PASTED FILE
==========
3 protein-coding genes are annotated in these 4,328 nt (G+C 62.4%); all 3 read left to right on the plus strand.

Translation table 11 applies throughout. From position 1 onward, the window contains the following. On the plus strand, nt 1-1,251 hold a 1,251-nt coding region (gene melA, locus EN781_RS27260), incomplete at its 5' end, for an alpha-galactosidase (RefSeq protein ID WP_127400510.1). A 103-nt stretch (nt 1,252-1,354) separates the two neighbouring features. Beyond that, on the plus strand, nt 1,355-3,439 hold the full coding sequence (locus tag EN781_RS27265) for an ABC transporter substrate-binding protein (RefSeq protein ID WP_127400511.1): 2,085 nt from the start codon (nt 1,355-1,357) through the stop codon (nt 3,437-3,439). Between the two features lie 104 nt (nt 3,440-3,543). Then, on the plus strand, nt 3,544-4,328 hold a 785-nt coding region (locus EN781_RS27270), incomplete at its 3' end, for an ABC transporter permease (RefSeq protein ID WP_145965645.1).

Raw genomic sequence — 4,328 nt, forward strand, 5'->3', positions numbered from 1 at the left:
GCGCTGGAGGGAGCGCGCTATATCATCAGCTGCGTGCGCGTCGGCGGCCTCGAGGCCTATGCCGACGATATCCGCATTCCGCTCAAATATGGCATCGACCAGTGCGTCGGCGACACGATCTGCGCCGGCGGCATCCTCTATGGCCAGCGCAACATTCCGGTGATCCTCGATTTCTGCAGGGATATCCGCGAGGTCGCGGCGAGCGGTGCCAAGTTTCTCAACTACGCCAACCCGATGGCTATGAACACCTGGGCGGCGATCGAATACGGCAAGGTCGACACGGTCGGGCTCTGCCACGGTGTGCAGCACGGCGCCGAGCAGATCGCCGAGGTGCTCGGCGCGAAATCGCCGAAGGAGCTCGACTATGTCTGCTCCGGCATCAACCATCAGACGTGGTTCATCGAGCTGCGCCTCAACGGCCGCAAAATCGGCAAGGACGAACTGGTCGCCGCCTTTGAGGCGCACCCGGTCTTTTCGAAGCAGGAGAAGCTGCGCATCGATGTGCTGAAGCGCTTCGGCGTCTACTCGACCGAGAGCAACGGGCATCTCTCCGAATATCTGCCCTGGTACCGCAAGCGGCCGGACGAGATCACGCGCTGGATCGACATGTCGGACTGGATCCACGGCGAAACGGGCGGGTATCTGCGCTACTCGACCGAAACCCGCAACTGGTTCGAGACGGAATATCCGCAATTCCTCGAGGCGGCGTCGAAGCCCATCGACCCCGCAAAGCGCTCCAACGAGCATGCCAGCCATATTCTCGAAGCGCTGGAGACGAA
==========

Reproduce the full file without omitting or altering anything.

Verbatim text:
3 protein-coding genes are annotated in these 4,328 nt (G+C 62.4%); all 3 read left to right on the plus strand.

Translation table 11 applies throughout. From position 1 onward, the window contains the following. On the plus strand, nt 1-1,251 hold a 1,251-nt coding region (gene melA, locus EN781_RS27260), incomplete at its 5' end, for an alpha-galactosidase (RefSeq protein ID WP_127400510.1). A 103-nt stretch (nt 1,252-1,354) separates the two neighbouring features. Beyond that, on the plus strand, nt 1,355-3,439 hold the full coding sequence (locus tag EN781_RS27265) for an ABC transporter substrate-binding protein (RefSeq protein ID WP_127400511.1): 2,085 nt from the start codon (nt 1,355-1,357) through the stop codon (nt 3,437-3,439). Between the two features lie 104 nt (nt 3,440-3,543). Then, on the plus strand, nt 3,544-4,328 hold a 785-nt coding region (locus EN781_RS27270), incomplete at its 3' end, for an ABC transporter permease (RefSeq protein ID WP_145965645.1).

Raw genomic sequence — 4,328 nt, forward strand, 5'->3', positions numbered from 1 at the left:
GCGCTGGAGGGAGCGCGCTATATCATCAGCTGCGTGCGCGTCGGCGGCCTCGAGGCCTATGCCGACGATATCCGCATTCCGCTCAAATATGGCATCGACCAGTGCGTCGGCGACACGATCTGCGCCGGCGGCATCCTCTATGGCCAGCGCAACATTCCGGTGATCCTCGATTTCTGCAGGGATATCCGCGAGGTCGCGGCGAGCGGTGCCAAGTTTCTCAACTACGCCAACCCGATGGCTATGAACACCTGGGCGGCGATCGAATACGGCAAGGTCGACACGGTCGGGCTCTGCCACGGTGTGCAGCACGGCGCCGAGCAGATCGCCGAGGTGCTCGGCGCGAAATCGCCGAAGGAGCTCGACTATGTCTGCTCCGGCATCAACCATCAGACGTGGTTCATCGAGCTGCGCCTCAACGGCCGCAAAATCGGCAAGGACGAACTGGTCGCCGCCTTTGAGGCGCACCCGGTCTTTTCGAAGCAGGAGAAGCTGCGCATCGATGTGCTGAAGCGCTTCGGCGTCTACTCGACCGAGAGCAACGGGCATCTCTCCGAATATCTGCCCTGGTACCGCAAGCGGCCGGACGAGATCACGCGCTGGATCGACATGTCGGACTGGATCCACGGCGAAACGGGCGGGTATCTGCGCTACTCGACCGAAACCCGCAACTGGTTCGAGACGGAATATCCGCAATTCCTCGAGGCGGCGTCGAAGCCCATCGACCCCGCAAAGCGCTCCAACGAGCATGCCAGCCATATTCTCGAAGCGCTGGAGACGAA